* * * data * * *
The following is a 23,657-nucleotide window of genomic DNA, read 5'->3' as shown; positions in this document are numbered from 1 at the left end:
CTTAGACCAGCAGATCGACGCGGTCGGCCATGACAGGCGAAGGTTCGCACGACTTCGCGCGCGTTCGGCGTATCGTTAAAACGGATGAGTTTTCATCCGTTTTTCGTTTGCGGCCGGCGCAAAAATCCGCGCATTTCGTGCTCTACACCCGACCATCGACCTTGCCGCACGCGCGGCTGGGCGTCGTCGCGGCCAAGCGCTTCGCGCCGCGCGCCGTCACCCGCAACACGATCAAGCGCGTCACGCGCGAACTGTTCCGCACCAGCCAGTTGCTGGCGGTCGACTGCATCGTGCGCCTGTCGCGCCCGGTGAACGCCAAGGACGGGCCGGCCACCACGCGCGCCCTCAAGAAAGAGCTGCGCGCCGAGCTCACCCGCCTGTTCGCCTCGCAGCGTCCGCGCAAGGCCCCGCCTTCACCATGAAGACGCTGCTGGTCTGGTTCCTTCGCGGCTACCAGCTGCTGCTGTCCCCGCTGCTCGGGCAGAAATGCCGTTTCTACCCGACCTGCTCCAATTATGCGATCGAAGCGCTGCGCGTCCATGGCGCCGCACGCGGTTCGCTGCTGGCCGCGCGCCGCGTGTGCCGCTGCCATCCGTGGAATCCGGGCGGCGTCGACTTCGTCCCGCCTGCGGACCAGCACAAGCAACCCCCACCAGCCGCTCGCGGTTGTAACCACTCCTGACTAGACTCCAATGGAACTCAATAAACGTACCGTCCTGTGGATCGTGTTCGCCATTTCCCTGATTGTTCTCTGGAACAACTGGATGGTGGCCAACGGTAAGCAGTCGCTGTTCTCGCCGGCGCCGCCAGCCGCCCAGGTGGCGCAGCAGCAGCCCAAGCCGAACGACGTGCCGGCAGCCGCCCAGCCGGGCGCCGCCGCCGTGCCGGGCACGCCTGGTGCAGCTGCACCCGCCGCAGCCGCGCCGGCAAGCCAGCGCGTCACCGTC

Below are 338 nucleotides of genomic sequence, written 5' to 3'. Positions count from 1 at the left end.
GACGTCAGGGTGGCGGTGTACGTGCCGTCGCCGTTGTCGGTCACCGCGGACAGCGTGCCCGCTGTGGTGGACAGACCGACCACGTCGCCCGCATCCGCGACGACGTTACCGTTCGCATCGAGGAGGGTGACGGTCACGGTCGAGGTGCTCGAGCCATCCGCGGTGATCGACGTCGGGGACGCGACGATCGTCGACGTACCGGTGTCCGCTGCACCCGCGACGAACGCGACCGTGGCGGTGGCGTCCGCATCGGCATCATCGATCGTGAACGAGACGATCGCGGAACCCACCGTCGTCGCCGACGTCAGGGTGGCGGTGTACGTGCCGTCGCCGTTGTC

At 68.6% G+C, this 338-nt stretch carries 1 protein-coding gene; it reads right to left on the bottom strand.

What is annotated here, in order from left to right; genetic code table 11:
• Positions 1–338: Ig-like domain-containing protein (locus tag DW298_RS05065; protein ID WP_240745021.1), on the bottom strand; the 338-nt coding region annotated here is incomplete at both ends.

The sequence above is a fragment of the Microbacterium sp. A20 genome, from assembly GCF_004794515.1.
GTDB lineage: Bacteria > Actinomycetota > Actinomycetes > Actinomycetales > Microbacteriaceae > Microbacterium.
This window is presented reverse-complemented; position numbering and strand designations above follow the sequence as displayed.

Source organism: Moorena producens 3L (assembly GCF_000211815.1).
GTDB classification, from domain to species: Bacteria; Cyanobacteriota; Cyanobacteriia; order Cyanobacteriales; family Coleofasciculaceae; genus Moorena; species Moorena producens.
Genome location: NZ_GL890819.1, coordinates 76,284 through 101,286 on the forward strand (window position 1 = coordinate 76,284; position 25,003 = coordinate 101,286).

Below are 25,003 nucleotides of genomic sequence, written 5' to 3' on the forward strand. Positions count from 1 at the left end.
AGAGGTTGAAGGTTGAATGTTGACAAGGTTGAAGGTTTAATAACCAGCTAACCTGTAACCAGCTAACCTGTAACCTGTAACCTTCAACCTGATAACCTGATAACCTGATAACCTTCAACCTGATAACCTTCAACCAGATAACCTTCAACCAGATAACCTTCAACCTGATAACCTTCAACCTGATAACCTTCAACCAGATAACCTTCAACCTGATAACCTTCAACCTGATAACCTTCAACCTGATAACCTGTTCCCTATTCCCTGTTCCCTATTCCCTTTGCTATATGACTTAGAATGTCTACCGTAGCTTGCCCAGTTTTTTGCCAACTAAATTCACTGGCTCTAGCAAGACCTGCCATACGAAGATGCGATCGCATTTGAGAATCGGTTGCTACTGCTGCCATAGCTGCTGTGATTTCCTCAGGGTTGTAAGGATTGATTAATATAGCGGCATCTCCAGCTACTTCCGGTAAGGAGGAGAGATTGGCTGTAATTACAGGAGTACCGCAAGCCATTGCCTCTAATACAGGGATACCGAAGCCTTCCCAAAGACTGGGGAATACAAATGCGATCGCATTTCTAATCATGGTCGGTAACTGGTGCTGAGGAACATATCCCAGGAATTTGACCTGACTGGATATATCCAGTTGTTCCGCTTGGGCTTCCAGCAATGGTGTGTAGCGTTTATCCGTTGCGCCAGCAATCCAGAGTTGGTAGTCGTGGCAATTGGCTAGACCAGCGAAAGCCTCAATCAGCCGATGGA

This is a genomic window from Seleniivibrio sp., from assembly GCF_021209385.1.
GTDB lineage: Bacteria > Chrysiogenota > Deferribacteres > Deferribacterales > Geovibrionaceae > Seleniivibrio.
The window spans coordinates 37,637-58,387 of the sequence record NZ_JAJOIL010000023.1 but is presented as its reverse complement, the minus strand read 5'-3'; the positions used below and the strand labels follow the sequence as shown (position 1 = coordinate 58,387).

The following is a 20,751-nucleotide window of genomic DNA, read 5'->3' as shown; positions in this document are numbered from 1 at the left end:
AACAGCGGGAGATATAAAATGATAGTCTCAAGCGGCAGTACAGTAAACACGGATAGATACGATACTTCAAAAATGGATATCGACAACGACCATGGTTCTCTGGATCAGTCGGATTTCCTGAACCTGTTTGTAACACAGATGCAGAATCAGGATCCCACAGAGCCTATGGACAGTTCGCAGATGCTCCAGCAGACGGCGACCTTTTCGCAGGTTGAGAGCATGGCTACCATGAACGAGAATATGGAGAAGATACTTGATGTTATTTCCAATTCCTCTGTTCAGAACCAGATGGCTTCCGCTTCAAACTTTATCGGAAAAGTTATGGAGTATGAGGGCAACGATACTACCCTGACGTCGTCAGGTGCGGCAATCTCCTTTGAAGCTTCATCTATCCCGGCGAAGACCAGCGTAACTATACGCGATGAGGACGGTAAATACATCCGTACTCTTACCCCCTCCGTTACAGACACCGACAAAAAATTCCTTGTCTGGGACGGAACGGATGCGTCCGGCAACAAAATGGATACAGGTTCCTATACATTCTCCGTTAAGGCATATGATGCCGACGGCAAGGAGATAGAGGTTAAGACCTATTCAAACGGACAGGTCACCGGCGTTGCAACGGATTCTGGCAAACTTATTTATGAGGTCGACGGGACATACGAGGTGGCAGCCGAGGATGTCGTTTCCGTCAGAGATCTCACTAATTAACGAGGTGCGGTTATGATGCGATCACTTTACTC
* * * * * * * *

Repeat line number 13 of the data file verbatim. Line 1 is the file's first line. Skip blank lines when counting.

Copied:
Genome location: NZ_GL890819.1, coordinates 76,284 through 101,286 on the forward strand (window position 1 = coordinate 76,284; position 25,003 = coordinate 101,286).